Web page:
The Montane Kielder 100 has an odd place on my calender. Although I don’t do a huge amount of ‘season planning’ as it were, the Kielder 100 does fall towards the end of my Northern season. In 2009, I only heard about it from Ben Spurrier (aka the ‘Cross Boss – to me anyway), who had considered entering. Anyone who knows Ben will hopefully have picked themselves up off the ground from shock or laughter to carry on reading. A talented cyclist, Ben is a ‘Cross and Crit specialist. And he still maintains it took two years for him to regain his speed after doing a 24hr Solo event. But I looked the event up. I’d done one 100 miler before, and liked it. I was about to head to Europe for a stage race and some marathons – so why not? I entered, book accommodation and transport and flew to Europe. After that harsh 6 weeks, 2009 was a good race where I could do a little bit more than just hold on for grim death. 2010 came around with clear weather, and a big field. The pace was fast and it hurt. I wasn’t sure if I would come again. Kielder is a long way from everywhere, and it’s tough to do a 100miler when you’re thinking about going home. Especially off the back of two other ultra-marathons.
But I hooked up the same race schedule for 2011 anyway. Grand Raid, NP Bike Marathon, then the Kielder. It’s a solid fortnight. After the mental and physical carnage of the NP Bike Marathon, my enthusiasm was waning. Cake and couch had been high on my agenda all week, which doesn’t do a marathon racer too many favours.
Would I still go? It was touch and go. It really seemed like I lacked the mental will to nail myself for well over 8 hours. But things change, so I rapidly made plans to make sure I was there. We all have some things we’re a bit obsessive-compulsive about. For me, it’s being late, and knowing where I’m sleeping. I was really grateful for an assortment of friends helping out with transport, tents, sleeping bags, mats, crockery, dinner… but finding people in Kielder is hard. There’s no phone reception, and when anti-midge face nets go on, recognition is very difficult. Gratefully I bumped into Andy Fellows, and used a spare bed in the large caravan he had for the night. Rain is loud in caravans.
Come 5am and Andy and I were playing the ‘what to wear’ game. Jacket or gilet? Booties? Goretex shorts? We each settled on a combination that we thought would suit 8-9 hours in rain and wind, and headed to the start.
I thought the course would pretty much be the same, so I was surprised by the slightly modified start route. Instead of going hard and fast up a climb once the flag dropped, we started a couple of miles in, on false flat. So I’m not sure if it was this, or stronger riders that kept more people together for longer. My head was swinging between staying in, and doing what I could to help a couple of mates in the front group.
Constant grit, mud and water take their toll on bikes. Somehow I started with a slightly contaminated front brake from the trip up. The bike service crew weren’t about to let me use a quick blast of brake cleaner – new pads were a better sale item. I figured they would burn off early on. Bad choice. My front brake never really did much, so over using the back chewed those pads out pretty quick.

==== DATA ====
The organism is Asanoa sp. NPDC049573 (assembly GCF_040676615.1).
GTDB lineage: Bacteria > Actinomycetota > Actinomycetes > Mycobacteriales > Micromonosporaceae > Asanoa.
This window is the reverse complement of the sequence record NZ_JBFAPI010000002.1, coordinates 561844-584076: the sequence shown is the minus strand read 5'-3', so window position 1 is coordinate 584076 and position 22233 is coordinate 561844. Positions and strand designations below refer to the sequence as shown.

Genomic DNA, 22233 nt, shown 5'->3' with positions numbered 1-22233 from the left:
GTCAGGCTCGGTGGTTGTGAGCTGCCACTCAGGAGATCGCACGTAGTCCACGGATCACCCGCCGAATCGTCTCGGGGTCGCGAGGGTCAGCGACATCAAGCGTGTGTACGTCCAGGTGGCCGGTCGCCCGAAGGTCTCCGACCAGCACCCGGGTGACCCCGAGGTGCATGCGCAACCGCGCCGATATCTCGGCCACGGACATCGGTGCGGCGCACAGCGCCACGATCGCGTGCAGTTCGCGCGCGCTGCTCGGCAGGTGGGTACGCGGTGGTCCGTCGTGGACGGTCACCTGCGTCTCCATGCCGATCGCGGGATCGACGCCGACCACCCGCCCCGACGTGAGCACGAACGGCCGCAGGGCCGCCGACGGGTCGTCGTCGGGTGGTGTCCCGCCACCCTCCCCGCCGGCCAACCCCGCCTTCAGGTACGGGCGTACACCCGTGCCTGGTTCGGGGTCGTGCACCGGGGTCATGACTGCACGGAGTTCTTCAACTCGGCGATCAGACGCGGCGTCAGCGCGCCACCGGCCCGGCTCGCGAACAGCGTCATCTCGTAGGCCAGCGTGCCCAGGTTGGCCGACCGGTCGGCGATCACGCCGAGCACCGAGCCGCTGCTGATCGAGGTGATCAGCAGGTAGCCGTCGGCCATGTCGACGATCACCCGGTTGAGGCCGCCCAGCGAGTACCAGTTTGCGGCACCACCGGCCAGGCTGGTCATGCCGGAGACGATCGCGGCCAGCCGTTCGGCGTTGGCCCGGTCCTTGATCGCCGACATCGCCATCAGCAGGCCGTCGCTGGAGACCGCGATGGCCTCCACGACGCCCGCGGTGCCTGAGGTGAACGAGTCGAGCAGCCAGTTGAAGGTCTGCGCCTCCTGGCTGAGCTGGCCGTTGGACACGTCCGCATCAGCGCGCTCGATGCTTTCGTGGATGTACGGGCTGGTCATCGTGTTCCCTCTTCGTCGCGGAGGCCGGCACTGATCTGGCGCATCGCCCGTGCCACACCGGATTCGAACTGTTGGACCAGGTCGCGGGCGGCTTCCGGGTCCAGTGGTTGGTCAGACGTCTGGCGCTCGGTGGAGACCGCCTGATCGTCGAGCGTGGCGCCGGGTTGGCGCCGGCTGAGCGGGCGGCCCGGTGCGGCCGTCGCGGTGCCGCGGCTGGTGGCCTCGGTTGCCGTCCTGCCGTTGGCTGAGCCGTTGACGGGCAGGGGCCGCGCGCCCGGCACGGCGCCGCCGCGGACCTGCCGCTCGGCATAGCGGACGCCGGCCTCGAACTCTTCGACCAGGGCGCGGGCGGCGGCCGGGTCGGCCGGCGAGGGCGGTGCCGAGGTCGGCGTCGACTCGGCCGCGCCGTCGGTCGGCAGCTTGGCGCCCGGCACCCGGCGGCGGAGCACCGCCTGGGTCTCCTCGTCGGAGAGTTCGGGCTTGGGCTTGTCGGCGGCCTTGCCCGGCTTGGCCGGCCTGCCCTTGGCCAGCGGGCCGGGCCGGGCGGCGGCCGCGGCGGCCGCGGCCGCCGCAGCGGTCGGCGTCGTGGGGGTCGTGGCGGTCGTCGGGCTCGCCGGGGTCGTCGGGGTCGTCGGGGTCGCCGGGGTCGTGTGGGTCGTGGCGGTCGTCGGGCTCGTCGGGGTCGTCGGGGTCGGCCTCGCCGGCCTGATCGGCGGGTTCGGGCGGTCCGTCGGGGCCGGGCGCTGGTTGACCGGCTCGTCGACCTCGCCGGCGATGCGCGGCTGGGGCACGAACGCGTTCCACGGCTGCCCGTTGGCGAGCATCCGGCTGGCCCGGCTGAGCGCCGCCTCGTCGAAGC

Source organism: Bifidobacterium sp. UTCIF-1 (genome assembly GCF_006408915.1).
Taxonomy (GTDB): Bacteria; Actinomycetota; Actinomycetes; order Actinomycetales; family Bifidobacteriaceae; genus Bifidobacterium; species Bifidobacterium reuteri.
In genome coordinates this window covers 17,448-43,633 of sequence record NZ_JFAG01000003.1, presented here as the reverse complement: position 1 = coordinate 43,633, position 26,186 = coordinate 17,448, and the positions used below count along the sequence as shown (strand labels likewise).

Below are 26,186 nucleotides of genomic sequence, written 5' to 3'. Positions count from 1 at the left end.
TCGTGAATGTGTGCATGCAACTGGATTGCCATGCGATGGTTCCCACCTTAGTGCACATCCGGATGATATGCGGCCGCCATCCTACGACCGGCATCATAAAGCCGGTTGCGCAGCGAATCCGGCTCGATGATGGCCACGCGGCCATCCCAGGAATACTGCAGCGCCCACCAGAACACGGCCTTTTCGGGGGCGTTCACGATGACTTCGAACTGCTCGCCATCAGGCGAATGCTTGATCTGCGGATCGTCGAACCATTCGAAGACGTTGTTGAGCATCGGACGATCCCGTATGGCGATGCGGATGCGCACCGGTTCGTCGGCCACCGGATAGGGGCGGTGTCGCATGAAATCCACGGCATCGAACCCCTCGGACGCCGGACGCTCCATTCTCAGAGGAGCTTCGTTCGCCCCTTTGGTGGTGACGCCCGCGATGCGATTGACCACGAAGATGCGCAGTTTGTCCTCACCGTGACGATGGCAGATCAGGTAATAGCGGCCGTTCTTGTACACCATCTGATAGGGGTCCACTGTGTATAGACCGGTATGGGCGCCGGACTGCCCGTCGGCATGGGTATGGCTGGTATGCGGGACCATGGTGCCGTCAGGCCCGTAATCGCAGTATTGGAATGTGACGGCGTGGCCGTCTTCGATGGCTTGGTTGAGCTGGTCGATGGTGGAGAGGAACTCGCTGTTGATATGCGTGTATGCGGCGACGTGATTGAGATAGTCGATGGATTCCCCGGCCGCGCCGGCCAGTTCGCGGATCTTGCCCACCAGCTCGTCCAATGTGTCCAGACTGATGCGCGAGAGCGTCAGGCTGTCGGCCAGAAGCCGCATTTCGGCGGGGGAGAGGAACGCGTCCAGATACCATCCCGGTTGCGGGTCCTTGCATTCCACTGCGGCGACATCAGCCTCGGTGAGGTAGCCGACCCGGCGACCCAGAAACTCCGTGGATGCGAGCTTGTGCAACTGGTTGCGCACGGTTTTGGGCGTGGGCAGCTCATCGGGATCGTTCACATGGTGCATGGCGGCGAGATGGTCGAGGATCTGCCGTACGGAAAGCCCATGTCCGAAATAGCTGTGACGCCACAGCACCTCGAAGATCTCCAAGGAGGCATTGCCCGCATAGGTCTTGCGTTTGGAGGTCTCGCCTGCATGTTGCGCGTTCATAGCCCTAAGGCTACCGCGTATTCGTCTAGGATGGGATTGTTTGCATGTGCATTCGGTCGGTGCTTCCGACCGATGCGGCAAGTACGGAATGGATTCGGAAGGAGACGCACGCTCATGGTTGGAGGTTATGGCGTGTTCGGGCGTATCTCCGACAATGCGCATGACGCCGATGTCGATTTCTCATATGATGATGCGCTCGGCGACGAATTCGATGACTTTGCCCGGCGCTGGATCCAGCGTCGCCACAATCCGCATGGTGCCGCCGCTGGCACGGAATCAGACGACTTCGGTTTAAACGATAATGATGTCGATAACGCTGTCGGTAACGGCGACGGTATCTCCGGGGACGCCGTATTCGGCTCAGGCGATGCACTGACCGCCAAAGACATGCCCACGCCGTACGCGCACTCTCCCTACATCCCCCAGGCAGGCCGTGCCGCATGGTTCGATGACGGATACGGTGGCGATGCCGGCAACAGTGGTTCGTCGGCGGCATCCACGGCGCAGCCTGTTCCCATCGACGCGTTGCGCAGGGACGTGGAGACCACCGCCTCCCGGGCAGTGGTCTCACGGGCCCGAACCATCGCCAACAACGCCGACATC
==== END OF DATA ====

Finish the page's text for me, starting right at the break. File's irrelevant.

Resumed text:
Our group of 10 or so kept on pushing hard. And to be honest, drilling it with a few of the other guys and being covered in grit was a perverse kind of fun. There was no sitting up in the group, but no attacks. After a soft heather and bracken climb, we came to a short grassy downhill. I followed Andy Fellows into it, and went to cover the brakes. Nothing. They’ll dry off and grip. Or not. I was about to ride into Andy so I elected to bin it in the soft grass. Everyone rode past. I got back on, and aiming to check my speed before the ditch at the bottom, still no brakes. In the grass again. This was sub-optimal.
Realistically, by now I had figured 40 miles would be a good point to race to. Liam O’Dea had bet me $5 I would DNF, but I figured that was an acceptable loss. Having minimal braking ability at about 1.5hrs in wasn’t expected. I had spare pads, but chaning them and chasing on? That was unlikely to happen. I kept tapping along, and rode briefly with Mark Spratt and Ant White. The head and heart were gone, and I rode back to Kielder Castle.
So began the cleaning, and grit was everywhere. It’s a very abrasive paste in wet conditions, and it would wreak havoc with the entire field. After a good shower came the waiting. There were plenty of DNF’s. A lot of us had a chat, talked about what we had hoped for, what scuppered our chances. As the day wore on, racers were coming back in big waves. Some had hit cut offs, others had mechanical issues. Some had just had enough.
Seeing Ben Thomas roll over the line as a deserving winner, I was really stoked. Ben is young, fast, and a good bloke. He was super strong (obviously) for the part of the race I was present for. And by the sounds of it, that didn’t change. All the finishers had the requisite distant stares. It was an epic day, and anyone who took the start deserves credit. Attempting 10o miles in testing conditions is a huge effort.
Next year? Probably not. Not because of the event, but because of the choice of events on offer around the world. I said that last year, but maybe 2012 will be the year for some planning?